Illegal drug use in Logan County is something First District Magistrate Dickie Carter is serious about. Although he has no law enforcement background, he has spent countless hours in state penitentiaries through a prison ministry. He says he sees the effects of drug abuse everywhere.
The prisons are full of those who have problems with drugs, and Logan County is not immune, he says.
During the Tuesday, Feb. 14th meeting of the fiscal court, Carter mentioned the problem during post agenda. This is not the first time he has brought up drug abuse in Logan County during the meetings. He has no answers or solutions, but he has plenty of drive to want to see something done to stop the increasing number of drugs coming into Logan County.
“I don’t have the answers,” said Carter, “But saying this is going on all over the place is not an answer either.”
Carter said he isn’t trying to put down the law enforcement in Logan County nor the drug task force, however, what is being done is not enough he says.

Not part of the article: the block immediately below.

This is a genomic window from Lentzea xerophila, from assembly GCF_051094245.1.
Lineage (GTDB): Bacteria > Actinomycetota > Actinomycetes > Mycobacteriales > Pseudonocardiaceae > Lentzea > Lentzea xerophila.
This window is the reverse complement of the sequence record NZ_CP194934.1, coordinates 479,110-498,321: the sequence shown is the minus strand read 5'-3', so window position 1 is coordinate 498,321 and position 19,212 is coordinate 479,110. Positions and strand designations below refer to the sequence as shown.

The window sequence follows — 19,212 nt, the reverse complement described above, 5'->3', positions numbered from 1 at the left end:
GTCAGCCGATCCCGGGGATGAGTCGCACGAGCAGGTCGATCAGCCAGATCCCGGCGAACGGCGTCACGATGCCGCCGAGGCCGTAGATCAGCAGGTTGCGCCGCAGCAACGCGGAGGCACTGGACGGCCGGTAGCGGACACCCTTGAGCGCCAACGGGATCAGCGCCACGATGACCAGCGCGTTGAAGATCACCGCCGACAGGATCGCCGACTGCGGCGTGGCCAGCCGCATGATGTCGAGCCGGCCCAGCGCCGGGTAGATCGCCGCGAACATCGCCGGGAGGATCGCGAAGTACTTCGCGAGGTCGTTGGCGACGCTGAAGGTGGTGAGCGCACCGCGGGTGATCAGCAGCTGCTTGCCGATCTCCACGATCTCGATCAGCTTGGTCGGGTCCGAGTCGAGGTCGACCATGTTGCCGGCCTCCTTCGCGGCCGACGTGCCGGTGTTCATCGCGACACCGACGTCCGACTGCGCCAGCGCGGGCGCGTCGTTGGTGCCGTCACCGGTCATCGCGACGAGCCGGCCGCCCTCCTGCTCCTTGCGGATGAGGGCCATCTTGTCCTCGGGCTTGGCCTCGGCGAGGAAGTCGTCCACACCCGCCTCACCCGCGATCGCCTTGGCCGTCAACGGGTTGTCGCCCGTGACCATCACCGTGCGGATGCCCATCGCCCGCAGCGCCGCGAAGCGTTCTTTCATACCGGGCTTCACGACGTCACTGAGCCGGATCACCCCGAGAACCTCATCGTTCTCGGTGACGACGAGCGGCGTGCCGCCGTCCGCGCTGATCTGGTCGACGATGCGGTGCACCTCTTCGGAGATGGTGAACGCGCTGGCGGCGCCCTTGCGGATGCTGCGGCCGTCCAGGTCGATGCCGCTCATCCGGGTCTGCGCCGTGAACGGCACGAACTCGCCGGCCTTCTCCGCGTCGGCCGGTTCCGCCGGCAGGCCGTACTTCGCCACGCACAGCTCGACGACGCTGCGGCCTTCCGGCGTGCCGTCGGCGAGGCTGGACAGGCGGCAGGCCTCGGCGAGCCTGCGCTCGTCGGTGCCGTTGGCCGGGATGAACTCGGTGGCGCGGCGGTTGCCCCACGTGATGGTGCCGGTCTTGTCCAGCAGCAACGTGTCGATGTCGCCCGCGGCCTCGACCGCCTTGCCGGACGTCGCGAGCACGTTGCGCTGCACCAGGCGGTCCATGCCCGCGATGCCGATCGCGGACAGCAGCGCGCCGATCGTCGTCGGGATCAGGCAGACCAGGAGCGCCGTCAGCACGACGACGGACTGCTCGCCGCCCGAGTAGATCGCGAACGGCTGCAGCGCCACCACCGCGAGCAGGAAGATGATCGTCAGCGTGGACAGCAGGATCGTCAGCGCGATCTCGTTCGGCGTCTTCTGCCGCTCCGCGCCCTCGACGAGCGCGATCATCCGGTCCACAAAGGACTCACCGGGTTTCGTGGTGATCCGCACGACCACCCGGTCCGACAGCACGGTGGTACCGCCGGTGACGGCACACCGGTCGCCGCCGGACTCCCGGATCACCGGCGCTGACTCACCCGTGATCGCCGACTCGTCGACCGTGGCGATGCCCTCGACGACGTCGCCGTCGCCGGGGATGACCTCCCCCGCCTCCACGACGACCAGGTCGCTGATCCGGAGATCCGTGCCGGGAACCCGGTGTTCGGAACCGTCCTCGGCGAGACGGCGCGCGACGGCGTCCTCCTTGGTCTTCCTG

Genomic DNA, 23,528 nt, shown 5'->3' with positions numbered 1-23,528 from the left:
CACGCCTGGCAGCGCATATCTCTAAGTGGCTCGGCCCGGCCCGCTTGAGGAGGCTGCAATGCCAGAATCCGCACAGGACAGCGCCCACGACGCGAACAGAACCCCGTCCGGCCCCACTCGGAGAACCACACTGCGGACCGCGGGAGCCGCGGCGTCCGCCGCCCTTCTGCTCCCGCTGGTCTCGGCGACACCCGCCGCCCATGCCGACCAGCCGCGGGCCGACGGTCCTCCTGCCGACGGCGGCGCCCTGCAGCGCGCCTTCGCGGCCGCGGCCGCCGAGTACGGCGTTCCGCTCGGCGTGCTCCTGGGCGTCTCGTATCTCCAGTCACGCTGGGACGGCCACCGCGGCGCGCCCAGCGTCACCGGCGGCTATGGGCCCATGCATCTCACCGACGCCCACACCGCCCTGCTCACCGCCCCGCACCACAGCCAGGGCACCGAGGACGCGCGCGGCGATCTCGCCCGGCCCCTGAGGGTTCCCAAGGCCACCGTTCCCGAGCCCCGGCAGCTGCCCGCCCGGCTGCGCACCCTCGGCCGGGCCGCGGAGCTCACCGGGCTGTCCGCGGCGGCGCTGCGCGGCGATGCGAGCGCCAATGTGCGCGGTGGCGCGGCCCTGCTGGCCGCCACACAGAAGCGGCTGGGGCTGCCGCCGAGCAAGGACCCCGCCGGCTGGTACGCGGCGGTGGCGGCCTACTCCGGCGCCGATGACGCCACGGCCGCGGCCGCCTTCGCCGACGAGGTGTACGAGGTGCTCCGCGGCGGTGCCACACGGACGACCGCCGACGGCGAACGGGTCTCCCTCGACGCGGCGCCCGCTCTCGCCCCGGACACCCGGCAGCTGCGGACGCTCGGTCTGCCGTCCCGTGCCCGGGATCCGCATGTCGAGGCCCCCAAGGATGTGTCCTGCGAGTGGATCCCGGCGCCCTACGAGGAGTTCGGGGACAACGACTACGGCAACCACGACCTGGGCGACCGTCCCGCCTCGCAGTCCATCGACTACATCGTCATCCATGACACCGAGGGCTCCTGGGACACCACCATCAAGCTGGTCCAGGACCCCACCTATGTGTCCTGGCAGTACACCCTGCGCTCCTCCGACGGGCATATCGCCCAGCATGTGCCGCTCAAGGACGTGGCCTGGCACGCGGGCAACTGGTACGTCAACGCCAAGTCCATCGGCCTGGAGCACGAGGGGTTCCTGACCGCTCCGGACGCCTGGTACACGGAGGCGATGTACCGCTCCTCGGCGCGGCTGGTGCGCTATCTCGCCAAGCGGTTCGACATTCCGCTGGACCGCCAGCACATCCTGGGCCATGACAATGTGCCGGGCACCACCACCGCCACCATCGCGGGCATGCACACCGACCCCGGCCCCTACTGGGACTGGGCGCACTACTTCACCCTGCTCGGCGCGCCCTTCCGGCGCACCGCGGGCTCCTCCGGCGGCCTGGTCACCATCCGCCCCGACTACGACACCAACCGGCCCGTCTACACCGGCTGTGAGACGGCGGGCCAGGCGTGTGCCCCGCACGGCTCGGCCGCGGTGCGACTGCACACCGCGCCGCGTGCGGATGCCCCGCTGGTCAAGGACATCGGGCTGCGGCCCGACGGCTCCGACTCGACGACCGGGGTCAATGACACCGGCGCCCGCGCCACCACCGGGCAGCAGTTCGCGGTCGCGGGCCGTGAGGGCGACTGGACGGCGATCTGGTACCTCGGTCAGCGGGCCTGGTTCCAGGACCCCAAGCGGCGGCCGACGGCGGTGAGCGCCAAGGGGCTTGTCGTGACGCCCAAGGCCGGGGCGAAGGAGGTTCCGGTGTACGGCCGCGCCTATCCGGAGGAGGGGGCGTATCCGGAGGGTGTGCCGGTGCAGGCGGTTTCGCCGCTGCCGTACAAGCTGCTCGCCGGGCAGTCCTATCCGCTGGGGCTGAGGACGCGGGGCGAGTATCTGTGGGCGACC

“It’s getting worse. The Logan County Jail is full of people who are on drugs, or sell drugs. It is a huge problem we all have to face. It’s under my watch. It’s under all of our watch,” said Carter. “We need to work on it together. What we are doing now isn’t working.”
Sheriff Wallace Whittaker agreed with Carter about the drug problems in Logan County. He said his department is doing all it can with the short staff it has. Whittaker commended the South Central Kentucky Drug Task Force for the job it does, saying, “They work very hard to stop illegal drug activity. But it’s not just here in Logan County.”
Whittaker said if Carter had any suggestions he would love to meet with him on it. Carter told the sheriff Tuesday he was the educated one and is supposed to know what to do.
“Drug abuse affects every family in Logan County one way or another, and if it’s not, you are blessed,” Carter said. “We’ve got people in Logan County going to drug rehabs and people dying of drug overdoses. It’s only going to get worse.”
Starting with educating our kids could help, Carter said. Sheriff Whittaker noted there are school resource officers at the schools that do just that.
“I was at a conference last week and everyone was saying they had a drug problem in their communities as well. This problem is costing the taxpayers a lot of money having to house those who get caught. But more importantly, it’s causing lives to be lost. It’s a sad situation. We need to put our heads together and work on it.”
To contact Chris Cooper, email firstname.lastname@example.org or call 270-726-8394.